And most of the guys who do try and don’t quit probably could make it. You see, there’s four ways out of SFAS (or any of these deals).
- You can pass, the outcome everyone wants and hopes for, but not everyone gets;
- You can quit, in SF vernacular “VW” (voluntary withdrawal), in which case you get the dreaded “NTR letter” (Never To Return). The “Never” can be a little rubbery for a soldier that subsequently displays considerable character growth, though.
- You can fail for good, making it all the way to the end but not selecting, and receiving an NTR letter. (This is often the case when the many cadre observing proceedings take a view you’re not giving 100% or not a team player. Being a Spotlight Ranger is a great way to collect an NTR).
- You can fail for now, making it all the way to the end, not selecting, but being invited to try again. (Sometimes after a fixed interval of months or years). This is usually reserved for people who may nonselect for youth or inexperience, or who struggled with some aspect(s) of the assessment and selection process, but who favorably impressed the cadre with their character and persistence.
After many years of running these courses, the cadre are surprisingly skilled at selecting the youth who lacks maturity now and his peer who’s never going to be teammate material.
One reason Big Green kind of hates SF is because good conventional troopers and officers who go to SFAS and get NTR’d often sour on the Army. They either turn to dirtbags (the index case being Timothy McVeigh) or just get demoralized and get out.
An NTR does’t mean you’re worthless. It just means that this, and you, don’t fit together. A lesson a guy can’t learn unless, or until, he tries.
At Breach Bang Clear, there’s a remarkable and thoughtful appreciation of the SFAS experience from Eric Hack, a soldier who attended and failed to select — and yet, found it a positive, growth-catalyzing experience. Hack was a full-length non-select, but wasn’t NTR’d, and he hopes to return some day. We think that he is displaying the kind of maturity that his future ODA will welcome. (And believe it or not, whatever MOS you come from, wherever you have served, the time will come when your experience is pure gold to your teammates). Here’s a taste:
The rest of the day was a blur. I threw that set of ACUs away, took a baby wipe shower, brushed my teeth, and I think I took the psych test and IQ tests next (but those days all seemed to roll into one). I remember a safety brief on the “Star” land-nav course and the cadre talking about all the scary venomous snakes around, trying to get some of the less committed to quit right there. I grew up on a Missouri farm and knew how to handle snakes. I was more concerned about wandering onto some backwoods moonshine distillery and dealing with Ol’ Bubba.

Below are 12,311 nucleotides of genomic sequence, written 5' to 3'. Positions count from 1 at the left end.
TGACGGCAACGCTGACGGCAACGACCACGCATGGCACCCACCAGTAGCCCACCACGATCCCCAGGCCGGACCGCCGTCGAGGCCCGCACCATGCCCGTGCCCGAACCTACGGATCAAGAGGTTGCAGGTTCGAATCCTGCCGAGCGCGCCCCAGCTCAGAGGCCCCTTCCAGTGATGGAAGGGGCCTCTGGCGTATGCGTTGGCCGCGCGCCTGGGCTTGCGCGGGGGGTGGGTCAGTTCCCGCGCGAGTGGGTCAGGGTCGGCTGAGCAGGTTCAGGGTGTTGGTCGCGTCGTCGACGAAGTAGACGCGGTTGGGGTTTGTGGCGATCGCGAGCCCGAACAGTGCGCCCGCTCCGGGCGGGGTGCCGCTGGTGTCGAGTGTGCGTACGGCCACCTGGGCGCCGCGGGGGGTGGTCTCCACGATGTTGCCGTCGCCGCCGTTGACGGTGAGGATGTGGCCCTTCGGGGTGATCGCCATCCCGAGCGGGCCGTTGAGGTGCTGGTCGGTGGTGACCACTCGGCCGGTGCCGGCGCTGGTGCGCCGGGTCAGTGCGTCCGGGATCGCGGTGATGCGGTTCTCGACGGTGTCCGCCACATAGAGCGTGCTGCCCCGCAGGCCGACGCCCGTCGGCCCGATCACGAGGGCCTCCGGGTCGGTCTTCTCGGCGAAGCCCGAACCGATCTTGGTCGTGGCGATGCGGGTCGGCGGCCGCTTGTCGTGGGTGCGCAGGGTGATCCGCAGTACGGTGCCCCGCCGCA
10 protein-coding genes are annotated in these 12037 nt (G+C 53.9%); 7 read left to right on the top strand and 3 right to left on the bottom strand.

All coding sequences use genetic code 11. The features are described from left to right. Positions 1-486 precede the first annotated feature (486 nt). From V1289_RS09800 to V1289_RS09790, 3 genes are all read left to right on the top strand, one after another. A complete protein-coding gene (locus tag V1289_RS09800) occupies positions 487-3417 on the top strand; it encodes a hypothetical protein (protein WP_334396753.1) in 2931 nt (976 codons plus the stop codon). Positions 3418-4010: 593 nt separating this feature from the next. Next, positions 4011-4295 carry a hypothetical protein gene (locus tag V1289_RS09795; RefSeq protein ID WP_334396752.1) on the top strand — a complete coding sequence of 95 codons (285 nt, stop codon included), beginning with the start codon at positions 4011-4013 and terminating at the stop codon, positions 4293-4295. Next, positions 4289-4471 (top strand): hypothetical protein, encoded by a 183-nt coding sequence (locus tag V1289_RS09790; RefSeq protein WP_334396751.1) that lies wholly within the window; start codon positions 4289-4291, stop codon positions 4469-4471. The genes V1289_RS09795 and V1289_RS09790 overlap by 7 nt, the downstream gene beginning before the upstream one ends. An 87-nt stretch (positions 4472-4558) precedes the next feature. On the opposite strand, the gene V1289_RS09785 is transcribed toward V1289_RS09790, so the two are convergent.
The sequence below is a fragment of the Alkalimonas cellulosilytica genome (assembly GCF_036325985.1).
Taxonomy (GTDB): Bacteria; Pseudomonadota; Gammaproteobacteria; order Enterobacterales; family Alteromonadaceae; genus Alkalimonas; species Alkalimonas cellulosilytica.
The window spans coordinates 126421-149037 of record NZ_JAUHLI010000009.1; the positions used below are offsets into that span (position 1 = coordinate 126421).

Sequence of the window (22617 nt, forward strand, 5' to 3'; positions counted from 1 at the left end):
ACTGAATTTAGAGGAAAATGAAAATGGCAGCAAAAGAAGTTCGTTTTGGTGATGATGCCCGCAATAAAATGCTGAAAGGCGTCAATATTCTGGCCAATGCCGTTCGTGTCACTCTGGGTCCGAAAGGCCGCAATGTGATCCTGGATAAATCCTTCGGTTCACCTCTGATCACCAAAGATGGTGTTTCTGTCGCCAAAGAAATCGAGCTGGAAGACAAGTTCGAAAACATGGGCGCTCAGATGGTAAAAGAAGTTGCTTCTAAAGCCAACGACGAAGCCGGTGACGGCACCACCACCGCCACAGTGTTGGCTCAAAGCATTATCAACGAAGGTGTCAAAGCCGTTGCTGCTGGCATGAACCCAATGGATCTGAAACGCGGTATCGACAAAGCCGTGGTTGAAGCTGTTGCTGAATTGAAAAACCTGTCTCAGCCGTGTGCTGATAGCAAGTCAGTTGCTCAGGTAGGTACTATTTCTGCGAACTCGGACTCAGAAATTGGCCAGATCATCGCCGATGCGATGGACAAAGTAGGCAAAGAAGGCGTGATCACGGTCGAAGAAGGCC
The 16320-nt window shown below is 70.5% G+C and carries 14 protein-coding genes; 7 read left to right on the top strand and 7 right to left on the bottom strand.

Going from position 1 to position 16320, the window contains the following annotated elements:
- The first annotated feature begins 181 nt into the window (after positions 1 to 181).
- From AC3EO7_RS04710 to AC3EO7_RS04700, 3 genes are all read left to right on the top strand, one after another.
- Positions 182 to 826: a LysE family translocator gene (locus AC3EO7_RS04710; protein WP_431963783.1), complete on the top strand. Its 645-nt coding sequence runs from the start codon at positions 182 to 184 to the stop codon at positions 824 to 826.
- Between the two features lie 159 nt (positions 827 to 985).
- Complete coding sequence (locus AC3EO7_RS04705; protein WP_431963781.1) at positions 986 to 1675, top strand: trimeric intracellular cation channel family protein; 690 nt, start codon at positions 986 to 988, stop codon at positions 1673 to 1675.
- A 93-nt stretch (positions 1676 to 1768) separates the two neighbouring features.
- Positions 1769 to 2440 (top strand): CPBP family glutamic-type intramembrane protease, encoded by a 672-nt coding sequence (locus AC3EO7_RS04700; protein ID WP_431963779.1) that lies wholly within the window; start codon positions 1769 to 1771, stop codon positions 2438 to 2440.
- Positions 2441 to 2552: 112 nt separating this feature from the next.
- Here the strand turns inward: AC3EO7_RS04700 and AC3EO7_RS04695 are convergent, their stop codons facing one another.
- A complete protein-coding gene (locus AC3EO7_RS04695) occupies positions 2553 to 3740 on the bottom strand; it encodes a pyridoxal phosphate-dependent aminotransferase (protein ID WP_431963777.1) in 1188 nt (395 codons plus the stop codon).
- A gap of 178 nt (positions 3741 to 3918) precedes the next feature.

The Star Course excited me. I was pretty skilled in map tracking and land navigation, and the Star Course marked the exact middle of the 14-day selection course. In 2008, the JFK Special Warfare Center and School experimented with shortening Special Forces Applicant Selection (SFAS) from 21 to 14 days in an attempt to get more soldiers in the Q-Course and more SF troops on the battlefield. The experiment was roundly rejected by the cadre. They warned us on Day 0 they were going to be extra critical because they wanted the experiment to fail. In this they were successful. Only ten percent of our 401 candidates completed the course. ….
I carried my rubber duck replica M-16A2, old LC-2 suspenders, a web belt, two one-quart canteens, an eighty-pound ruck with e-tool and two two-quart canteens on the sides, an additional three-liter CamelBak on top, and all the rain and sweat my equipment could soak up.
I was cold, hungry, tired, and sick. I would routinely look at the stock of my rubber rifle to read the words a previous candidate carved: “KEEP GOING.”
Amen to that.
…even though I was miserable and the 18D was jacking with me, I was having the time of my life. Some might see that guy as an asshole, but I got the message: he wanted me to succeed, but the only way he would help me was by pissing me off. He wasn’t there to encourage or coddle me. He was there to challenge me and let me prove I had what it took to earn the right to go to the Q-course.
But while that excerpt is all fine and good, you really ought to Read The Whole Thing™. We can assure you that Eric suffered considerably to be in a position to write it. And he’s got the guts to want to go suffer again. (A lot of guys pass selection on a second pass, and some take more than that). Pure pigheaded stubbornness is a Regimental value, in the Special Forces Regiment.